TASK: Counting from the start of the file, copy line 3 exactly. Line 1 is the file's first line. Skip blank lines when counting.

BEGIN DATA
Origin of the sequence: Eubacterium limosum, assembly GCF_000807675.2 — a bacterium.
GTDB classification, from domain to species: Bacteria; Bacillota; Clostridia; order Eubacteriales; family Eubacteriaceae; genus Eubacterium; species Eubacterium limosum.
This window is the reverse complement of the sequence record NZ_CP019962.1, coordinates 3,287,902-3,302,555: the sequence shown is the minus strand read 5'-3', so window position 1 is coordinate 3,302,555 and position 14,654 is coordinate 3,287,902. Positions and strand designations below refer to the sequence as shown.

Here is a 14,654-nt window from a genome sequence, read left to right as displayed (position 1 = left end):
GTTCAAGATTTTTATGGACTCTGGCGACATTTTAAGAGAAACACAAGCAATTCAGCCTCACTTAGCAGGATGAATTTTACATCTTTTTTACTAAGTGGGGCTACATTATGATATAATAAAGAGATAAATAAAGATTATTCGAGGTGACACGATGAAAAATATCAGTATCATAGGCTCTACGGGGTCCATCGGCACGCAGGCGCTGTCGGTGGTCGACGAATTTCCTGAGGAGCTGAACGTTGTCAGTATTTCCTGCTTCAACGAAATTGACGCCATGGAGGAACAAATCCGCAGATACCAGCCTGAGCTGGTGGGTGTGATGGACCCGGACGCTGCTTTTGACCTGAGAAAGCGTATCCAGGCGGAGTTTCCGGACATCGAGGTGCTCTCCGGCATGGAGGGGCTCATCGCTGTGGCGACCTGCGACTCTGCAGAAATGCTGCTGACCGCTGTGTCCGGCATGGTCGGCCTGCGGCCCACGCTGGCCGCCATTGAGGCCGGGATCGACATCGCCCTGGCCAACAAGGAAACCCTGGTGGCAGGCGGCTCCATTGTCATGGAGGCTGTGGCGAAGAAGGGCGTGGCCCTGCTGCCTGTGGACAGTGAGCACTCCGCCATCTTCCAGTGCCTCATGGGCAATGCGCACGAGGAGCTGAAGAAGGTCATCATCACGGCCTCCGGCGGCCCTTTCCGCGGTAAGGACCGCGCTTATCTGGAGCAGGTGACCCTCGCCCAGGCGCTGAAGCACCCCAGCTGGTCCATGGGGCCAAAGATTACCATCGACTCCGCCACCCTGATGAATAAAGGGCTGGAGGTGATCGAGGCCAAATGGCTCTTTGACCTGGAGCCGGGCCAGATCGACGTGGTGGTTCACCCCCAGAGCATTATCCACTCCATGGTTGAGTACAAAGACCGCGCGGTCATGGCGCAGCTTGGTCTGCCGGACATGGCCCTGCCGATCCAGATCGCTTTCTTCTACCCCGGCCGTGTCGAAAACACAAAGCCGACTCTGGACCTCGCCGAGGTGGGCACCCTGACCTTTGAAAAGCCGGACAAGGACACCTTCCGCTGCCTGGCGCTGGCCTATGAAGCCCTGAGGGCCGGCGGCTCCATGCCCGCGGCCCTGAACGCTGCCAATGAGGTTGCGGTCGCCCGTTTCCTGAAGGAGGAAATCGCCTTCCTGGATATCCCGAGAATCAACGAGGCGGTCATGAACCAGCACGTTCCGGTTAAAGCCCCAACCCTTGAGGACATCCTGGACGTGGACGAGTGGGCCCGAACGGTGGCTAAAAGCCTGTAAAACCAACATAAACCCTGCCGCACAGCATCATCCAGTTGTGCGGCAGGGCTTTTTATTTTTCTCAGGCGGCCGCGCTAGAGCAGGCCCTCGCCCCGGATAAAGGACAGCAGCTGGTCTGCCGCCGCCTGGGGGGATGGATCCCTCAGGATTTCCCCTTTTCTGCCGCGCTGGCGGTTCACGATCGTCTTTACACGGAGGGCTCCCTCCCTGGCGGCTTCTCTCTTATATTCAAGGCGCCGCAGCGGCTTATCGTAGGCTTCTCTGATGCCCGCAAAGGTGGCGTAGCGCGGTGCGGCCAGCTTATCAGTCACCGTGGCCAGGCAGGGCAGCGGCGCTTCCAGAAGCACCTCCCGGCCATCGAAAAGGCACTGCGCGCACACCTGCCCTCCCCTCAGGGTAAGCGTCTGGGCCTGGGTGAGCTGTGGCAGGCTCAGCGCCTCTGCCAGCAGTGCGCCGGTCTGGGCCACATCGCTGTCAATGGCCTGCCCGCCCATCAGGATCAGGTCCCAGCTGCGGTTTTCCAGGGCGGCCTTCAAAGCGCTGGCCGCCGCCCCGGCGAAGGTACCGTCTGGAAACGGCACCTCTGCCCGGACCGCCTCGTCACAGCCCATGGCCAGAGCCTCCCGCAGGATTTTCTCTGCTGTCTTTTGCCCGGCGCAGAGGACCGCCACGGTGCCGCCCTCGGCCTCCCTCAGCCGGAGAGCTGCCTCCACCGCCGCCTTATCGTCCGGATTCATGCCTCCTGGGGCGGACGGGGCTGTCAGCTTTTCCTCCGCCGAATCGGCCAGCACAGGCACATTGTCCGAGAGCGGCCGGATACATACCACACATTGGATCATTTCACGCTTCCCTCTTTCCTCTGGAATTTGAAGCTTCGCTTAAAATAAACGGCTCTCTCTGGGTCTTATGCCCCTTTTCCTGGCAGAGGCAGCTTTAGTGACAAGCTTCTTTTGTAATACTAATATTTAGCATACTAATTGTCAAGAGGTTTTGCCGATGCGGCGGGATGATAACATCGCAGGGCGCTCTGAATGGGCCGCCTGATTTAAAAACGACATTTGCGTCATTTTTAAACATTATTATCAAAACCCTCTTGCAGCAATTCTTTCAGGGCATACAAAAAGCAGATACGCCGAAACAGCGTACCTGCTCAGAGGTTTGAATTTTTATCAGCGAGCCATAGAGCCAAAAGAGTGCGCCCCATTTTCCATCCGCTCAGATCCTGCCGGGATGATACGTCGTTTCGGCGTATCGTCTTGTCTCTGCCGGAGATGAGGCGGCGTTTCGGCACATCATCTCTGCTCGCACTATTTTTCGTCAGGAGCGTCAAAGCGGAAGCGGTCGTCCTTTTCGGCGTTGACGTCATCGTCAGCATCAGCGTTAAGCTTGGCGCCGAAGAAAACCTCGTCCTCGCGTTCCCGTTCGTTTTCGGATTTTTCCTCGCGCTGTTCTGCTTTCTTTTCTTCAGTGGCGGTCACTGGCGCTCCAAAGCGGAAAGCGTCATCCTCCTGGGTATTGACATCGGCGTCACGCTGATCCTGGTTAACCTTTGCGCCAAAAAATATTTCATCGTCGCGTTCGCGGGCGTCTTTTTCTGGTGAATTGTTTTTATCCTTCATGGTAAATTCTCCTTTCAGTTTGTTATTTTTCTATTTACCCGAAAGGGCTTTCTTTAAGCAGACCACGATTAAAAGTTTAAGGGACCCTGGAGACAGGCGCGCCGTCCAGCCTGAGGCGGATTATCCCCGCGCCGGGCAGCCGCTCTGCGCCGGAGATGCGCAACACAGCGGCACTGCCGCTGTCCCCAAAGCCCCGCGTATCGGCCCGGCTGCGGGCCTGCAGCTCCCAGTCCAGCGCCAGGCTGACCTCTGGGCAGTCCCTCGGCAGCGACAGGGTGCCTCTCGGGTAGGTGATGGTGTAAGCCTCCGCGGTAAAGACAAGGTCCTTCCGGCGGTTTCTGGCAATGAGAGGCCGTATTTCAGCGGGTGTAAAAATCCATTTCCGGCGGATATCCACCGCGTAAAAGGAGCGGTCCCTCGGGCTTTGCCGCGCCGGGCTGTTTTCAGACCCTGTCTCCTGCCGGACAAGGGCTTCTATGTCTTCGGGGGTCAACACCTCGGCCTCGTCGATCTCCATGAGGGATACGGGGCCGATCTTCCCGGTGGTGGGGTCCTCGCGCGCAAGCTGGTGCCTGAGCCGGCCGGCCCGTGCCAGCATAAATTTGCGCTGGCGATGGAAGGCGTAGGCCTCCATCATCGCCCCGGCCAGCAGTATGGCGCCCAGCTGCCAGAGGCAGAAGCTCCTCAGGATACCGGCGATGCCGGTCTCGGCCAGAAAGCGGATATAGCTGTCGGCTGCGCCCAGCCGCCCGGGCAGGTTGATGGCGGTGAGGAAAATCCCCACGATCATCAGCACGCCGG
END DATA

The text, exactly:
This window is the reverse complement of the sequence record NZ_CP019962.1, coordinates 3,287,902-3,302,555: the sequence shown is the minus strand read 5'-3', so window position 1 is coordinate 3,302,555 and position 14,654 is coordinate 3,287,902. Positions and strand designations below refer to the sequence as shown.